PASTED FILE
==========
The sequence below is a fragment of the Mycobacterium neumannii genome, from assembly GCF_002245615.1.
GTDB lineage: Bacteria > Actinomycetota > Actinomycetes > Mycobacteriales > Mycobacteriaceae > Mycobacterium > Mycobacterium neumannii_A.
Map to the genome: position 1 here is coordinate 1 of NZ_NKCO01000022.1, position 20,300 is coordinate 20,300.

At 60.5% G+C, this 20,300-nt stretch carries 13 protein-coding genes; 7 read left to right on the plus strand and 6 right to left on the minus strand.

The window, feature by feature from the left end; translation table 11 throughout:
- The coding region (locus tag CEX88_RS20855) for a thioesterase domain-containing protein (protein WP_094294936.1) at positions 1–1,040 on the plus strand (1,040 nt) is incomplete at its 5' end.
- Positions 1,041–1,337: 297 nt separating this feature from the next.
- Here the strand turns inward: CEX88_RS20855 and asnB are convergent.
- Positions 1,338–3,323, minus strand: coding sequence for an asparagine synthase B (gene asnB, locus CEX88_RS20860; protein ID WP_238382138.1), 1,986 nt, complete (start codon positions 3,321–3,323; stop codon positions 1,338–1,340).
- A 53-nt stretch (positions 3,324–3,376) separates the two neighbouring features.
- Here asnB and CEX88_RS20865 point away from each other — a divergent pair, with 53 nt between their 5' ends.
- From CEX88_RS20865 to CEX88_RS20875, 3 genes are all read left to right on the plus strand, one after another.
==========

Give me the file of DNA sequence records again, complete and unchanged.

The sequence below is a fragment of the Mycobacterium neumannii genome, from assembly GCF_002245615.1.
GTDB lineage: Bacteria > Actinomycetota > Actinomycetes > Mycobacteriales > Mycobacteriaceae > Mycobacterium > Mycobacterium neumannii_A.
Map to the genome: position 1 here is coordinate 1 of NZ_NKCO01000022.1, position 20,300 is coordinate 20,300.

At 60.5% G+C, this 20,300-nt stretch carries 13 protein-coding genes; 7 read left to right on the plus strand and 6 right to left on the minus strand.

The window, feature by feature from the left end; translation table 11 throughout:
- The coding region (locus tag CEX88_RS20855) for a thioesterase domain-containing protein (protein WP_094294936.1) at positions 1–1,040 on the plus strand (1,040 nt) is incomplete at its 5' end.
- Positions 1,041–1,337: 297 nt separating this feature from the next.
- Here the strand turns inward: CEX88_RS20855 and asnB are convergent.
- Positions 1,338–3,323, minus strand: coding sequence for an asparagine synthase B (gene asnB, locus CEX88_RS20860; protein ID WP_238382138.1), 1,986 nt, complete (start codon positions 3,321–3,323; stop codon positions 1,338–1,340).
- A 53-nt stretch (positions 3,324–3,376) separates the two neighbouring features.
- Here asnB and CEX88_RS20865 point away from each other — a divergent pair, with 53 nt between their 5' ends.
- From CEX88_RS20865 to CEX88_RS20875, 3 genes are all read left to right on the plus strand, one after another.